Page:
In my opinion, meal planning is the key to saving money at the grocery store. It allows you to look at your pantry before heading out and take inventory of what you have in order to plan your purchases around that.

Two key elements that saves my family money is having a well stocked pantry and buying our meat in bulk from family farmers. I plan on writing a post about each of these topics in the coming week.

For now, I’d like to share with you how I meal plan and where I shop to buy organic/real foods to stay within my grocery budget.

Meal Planning 101

Before I start to plan my meals for the week, I review what food I already have in my deep freeze, pantry, and upright refrigerator/freezer.

Once I’ve taken a visual inventory, I’m able to plan my meals around what meats I already have and re-stock with items that I need.

When I start to plan my meals, I go through some of my cookbooks and any new dishes I’ve pinned on my pinterest, “scrumptious food” board.

Since I blog about food, I like to try something new once a week and keep things simple throughout the rest of the week. This is especially true on two nights of the week I teach during the evening.

In my head, as I’m planning I generally know how much things are going to cost for what I need.

My families weekly budget for groceries is $120 a week.  I try to hit $100 and not go over $120.  Sometimes we spend more and other weeks a lot less.  This is where I’m excited to start an envelope cash system.  Starting next month my family will be budgeting and paying in cash.  This will allow me to save from one week to the next and hopefully be able to save some money for bulk Azure Standard buys.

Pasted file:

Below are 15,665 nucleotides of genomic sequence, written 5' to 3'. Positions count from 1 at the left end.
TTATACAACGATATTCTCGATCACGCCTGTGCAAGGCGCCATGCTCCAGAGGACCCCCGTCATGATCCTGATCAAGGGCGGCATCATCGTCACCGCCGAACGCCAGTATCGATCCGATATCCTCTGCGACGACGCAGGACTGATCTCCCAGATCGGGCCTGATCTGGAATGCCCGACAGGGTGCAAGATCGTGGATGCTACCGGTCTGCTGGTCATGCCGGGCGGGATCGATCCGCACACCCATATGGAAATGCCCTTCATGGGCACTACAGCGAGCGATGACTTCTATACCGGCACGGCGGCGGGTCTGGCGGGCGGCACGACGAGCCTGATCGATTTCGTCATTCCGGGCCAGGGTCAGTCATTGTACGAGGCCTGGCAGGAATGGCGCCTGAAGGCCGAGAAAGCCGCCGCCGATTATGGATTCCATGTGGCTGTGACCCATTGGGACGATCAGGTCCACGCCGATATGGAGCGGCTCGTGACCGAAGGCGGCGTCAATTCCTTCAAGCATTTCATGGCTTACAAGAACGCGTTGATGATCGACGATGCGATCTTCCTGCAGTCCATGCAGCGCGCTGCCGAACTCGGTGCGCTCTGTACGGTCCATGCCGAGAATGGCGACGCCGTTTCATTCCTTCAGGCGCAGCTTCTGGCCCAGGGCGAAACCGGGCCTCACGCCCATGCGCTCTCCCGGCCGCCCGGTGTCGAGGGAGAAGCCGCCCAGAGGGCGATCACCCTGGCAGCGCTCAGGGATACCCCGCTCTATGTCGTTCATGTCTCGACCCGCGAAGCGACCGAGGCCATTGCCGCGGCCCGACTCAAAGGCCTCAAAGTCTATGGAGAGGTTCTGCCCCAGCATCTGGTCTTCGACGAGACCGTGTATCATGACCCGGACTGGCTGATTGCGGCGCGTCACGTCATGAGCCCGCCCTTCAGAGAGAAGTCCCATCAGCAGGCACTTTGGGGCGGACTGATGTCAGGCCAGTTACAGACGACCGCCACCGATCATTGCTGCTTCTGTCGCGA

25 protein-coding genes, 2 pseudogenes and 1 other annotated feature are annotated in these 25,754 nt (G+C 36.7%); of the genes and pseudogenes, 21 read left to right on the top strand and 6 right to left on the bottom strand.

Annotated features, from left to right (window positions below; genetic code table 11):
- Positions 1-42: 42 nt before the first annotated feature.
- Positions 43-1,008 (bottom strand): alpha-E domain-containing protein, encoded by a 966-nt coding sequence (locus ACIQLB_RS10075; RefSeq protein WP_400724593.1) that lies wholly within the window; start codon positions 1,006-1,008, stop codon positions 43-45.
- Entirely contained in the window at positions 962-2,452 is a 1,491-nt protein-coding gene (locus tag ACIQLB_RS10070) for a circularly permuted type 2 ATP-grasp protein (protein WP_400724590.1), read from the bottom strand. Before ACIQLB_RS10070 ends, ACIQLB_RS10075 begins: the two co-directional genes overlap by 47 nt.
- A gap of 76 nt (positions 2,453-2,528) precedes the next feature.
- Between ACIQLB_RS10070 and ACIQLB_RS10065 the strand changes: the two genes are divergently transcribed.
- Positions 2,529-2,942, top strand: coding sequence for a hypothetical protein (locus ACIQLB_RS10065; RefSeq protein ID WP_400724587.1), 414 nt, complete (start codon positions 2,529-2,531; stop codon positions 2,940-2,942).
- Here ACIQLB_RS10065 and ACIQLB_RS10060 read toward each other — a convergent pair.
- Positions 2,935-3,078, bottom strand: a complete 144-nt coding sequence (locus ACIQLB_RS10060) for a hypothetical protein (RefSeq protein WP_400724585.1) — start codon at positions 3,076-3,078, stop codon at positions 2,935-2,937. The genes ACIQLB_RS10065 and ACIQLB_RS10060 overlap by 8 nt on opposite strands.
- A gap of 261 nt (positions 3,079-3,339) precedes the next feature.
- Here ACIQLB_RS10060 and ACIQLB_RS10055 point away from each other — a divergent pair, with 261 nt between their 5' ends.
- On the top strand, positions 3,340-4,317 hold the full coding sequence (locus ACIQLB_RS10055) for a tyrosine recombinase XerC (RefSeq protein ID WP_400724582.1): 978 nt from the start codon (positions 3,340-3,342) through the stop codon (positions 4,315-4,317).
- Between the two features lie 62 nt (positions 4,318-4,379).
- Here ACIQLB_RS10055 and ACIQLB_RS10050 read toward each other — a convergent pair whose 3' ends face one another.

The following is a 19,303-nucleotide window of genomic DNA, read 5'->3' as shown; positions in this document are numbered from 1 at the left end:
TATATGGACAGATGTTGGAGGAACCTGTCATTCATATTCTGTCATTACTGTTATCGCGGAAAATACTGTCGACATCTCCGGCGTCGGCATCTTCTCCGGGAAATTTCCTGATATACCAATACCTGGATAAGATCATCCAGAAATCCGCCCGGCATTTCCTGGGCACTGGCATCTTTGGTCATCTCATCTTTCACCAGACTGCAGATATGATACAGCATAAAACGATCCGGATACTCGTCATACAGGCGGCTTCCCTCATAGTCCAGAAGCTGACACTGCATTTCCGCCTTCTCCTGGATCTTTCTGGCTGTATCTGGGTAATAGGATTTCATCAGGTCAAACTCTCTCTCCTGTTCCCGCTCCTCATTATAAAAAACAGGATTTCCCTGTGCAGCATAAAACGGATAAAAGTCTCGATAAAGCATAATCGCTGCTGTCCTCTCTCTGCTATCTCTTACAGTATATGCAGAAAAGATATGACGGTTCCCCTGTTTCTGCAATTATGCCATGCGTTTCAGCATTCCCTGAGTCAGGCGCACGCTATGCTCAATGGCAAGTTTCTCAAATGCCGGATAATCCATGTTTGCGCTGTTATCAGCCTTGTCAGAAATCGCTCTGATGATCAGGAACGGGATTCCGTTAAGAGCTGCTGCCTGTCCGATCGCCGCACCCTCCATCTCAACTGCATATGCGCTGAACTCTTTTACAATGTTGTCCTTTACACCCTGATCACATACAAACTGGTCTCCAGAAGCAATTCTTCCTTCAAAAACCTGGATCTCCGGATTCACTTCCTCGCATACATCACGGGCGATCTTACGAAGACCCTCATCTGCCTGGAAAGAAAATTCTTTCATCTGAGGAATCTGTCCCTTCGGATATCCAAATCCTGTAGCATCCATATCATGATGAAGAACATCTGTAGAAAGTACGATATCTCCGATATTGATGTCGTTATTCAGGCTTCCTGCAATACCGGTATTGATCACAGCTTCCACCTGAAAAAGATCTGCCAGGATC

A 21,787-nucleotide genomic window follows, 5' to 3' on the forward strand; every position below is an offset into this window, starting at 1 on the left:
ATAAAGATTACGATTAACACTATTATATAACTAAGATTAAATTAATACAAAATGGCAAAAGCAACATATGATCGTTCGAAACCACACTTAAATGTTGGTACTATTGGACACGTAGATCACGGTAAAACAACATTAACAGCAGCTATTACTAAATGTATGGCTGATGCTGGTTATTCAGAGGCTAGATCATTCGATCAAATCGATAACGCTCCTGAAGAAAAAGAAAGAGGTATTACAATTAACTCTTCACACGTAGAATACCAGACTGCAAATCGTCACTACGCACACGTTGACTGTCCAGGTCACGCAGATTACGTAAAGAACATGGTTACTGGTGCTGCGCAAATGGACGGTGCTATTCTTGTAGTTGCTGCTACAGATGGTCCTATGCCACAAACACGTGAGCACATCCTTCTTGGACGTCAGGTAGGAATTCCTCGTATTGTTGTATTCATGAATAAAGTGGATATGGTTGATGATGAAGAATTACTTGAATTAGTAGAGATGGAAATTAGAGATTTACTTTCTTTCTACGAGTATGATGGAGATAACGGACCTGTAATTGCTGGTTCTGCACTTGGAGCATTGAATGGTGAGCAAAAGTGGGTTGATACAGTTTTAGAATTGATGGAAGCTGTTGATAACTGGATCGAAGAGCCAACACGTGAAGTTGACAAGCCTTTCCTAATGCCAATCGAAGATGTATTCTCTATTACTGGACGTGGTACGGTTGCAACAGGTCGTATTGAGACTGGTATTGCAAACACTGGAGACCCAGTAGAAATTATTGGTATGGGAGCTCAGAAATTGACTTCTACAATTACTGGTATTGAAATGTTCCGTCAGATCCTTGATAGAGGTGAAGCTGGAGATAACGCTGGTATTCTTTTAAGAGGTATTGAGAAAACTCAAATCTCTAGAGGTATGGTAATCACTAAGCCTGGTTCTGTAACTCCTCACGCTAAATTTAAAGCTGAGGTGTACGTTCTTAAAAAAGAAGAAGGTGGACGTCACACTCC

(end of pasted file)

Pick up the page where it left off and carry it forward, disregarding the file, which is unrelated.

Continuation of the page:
Below is a pdf file of my meal plan for this week.  Click to Enlarge.

How I Save Money on Real Food


1. In order to buy the foods that I want at the prices that fit within my budget, I shop at 3-4 different stores per week.  

Generally, Trader Joe’s, Costco, Walmart, and my family farmer.  Since the first three grocery stores are all next to each other, I shop at those three places on one day.

From my grocery list above, you’ll notice that the majority of my purchases are produce.  Vegetables and fruits.  Once the farmers market starts on May 5th and my gardens start producing I’ll see a dramatic decrease in my grocery bill (and a lot more produce as well).

2. In order to stay within my budget, I buy my produce according to the dirty dozen list and top 15 clean list.

The Dirty Dozen List  

  • celery
  • peaches
  • strawberries
  • apples
  • domestic blueberries
  • nectarines
  • sweet bell peppers
  • spinach, kale and collard greens
  • cherries
  • potatoes
  • imported grapes
  • lettuce

I purchase most of these vegetables organically at Trader Joe’s.  Once my gardens are producing and the farmers market starts, I grow my own and shop local.

Top 15 Clean List

  • onions
  • avocados
  • sweet corn
  • pineapples
  • mango
  • sweet peas
  • asparagus
  • kiwi fruit
  • cabbage
  • eggplant
  • cantaloupe
  • watermelon
  • grapefruit